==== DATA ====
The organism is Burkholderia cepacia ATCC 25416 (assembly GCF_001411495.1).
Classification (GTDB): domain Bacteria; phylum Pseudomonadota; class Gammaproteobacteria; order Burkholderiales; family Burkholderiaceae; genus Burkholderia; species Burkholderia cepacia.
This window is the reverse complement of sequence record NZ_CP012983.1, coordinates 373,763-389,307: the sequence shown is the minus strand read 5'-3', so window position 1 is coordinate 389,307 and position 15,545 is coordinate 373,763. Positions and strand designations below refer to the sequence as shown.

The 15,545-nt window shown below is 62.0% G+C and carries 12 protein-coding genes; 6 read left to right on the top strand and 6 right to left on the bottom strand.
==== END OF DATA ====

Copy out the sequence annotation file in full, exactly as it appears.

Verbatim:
The organism is Burkholderia cepacia ATCC 25416 (assembly GCF_001411495.1).
Classification (GTDB): domain Bacteria; phylum Pseudomonadota; class Gammaproteobacteria; order Burkholderiales; family Burkholderiaceae; genus Burkholderia; species Burkholderia cepacia.
This window is the reverse complement of sequence record NZ_CP012983.1, coordinates 373,763-389,307: the sequence shown is the minus strand read 5'-3', so window position 1 is coordinate 389,307 and position 15,545 is coordinate 373,763. Positions and strand designations below refer to the sequence as shown.

The 15,545-nt window shown below is 62.0% G+C and carries 12 protein-coding genes; 6 read left to right on the top strand and 6 right to left on the bottom strand.